Mesquite documentation for users
To document Mesquite for users and programmers is difficult because of its size and modularity. The former means the documentation is incomplete; the latter means that the documentation can be difficult to find. See the page from the user's manual introducing documentation and explanations. Basically there are four main sources of documention as to what users could do:
- The central user's and developer's manuals
- Whatever manuals might belong to the individual modules. These can be found via the Modules Installed menu item in the Help menu of Mesquite.
- The documentation pages for installed packages. These can be found by touching on the banners in the Mesquite startup window, and by the list of packages in the Help menu.
- The documentation that Mesquite composes automatically.
- Information pages for the modules and scripting commands. These pages are composed by Mesquite, based on information it finds in the modules themselves, once each time it runs when a menu item is selected that would take you to a web page. They include a basic explanation of what the module does, explanations of menu items belonging to the module, and its scripting commands. These pages are available via the Modules Installed menu item in the Help menu, and by touching on the name of the module in the Employee tree view of windows.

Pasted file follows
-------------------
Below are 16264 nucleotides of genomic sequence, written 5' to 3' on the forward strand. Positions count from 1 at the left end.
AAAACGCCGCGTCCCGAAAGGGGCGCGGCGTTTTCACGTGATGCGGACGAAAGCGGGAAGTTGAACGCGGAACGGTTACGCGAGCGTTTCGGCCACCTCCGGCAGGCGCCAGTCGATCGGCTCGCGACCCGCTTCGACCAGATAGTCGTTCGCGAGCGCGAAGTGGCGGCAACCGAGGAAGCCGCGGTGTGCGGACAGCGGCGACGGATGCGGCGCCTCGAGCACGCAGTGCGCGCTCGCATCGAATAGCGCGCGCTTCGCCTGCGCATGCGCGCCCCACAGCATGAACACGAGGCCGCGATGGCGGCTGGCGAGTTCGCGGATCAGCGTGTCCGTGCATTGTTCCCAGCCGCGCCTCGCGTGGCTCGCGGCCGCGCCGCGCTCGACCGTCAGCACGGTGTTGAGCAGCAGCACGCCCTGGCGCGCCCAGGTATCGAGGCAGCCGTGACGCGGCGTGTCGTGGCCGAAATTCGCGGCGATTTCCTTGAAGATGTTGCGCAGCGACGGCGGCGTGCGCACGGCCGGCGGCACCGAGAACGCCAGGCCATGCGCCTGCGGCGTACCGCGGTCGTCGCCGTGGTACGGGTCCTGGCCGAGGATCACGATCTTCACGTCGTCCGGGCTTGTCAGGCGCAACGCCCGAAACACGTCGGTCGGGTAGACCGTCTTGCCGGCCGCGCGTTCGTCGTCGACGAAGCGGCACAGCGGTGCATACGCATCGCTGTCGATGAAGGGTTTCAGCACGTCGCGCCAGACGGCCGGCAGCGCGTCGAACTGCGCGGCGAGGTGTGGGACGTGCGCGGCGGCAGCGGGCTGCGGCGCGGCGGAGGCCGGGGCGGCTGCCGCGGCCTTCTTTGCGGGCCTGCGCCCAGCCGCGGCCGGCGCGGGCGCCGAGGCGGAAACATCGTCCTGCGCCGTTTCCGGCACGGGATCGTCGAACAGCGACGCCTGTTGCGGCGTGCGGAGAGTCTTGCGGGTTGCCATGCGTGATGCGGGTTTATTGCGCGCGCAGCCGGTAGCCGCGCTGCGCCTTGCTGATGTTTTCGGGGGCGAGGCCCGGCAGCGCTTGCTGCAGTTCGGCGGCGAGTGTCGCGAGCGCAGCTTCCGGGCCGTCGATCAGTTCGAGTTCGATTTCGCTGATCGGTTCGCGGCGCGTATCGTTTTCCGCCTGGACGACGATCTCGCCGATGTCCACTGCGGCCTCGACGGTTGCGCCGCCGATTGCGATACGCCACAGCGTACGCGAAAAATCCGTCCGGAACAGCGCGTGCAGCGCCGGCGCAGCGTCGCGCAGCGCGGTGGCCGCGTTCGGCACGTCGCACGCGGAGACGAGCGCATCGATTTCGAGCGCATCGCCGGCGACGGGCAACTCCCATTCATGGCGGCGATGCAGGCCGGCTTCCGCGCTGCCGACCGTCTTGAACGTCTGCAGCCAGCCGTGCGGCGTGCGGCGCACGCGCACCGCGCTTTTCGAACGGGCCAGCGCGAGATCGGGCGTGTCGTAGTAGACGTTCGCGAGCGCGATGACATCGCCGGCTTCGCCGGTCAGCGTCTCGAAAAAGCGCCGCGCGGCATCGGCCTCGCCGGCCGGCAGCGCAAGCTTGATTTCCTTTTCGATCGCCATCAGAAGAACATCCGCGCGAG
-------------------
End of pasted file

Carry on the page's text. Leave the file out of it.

- Menu and button explanation pages. The Menu & Control Explanations menu item of the Window menu of Mesquite cause Mesquite to compose a web page summarizing the menu items or buttons for the current window, and to show it to you.
- Explanation area of windows. At the bottom of most windows are two text areas. The top one is white and shows footnotes and other annotations for the data, taxa, trees, and so on. The bottom one is yellowish and shows explanations for tools and menus and explanations generated automatically by Mesquite describing objects like trees and data matrices. Mesquite will show an explanation for a menu item in this explanation area if you select the menu item while holding the shift key.
- Keyword search. The Keyword search item in the Help menu provides a currently-primitive facility to search among the names and explanations of all of the installed modules to find a keyword. You could, for instance, search for "simulat" to find all of the modules that might have to do with simulations.
A second issue is for users to know what they have done. There are three facilities to help here:
- Information bar of windows. The information bar has various tabs that control alternative views of a window's contents. Some of these give information about the current calculations, the parameters in use, and details about the modules in use by the window.
- The log window, available by selecting Mesquite Log in the Windows menu. This text is also saved automatically to a file called "Mesquite log".
- Auto-scripting for file saving. When Mesquite saves NEXUS files, it automatically constructs a script that attempts to return an analysis to its current state. This not only allows a user to save a snapshot of an analysis, but the script itself can also be inspected to determine current parameters (in case that's not evident otherwise). Snapshot scripts can also be seen for individual windows, by selecting the appropriate item in the Scripting submenu of the Windows menu.
© W. Maddison & D. Maddison 2001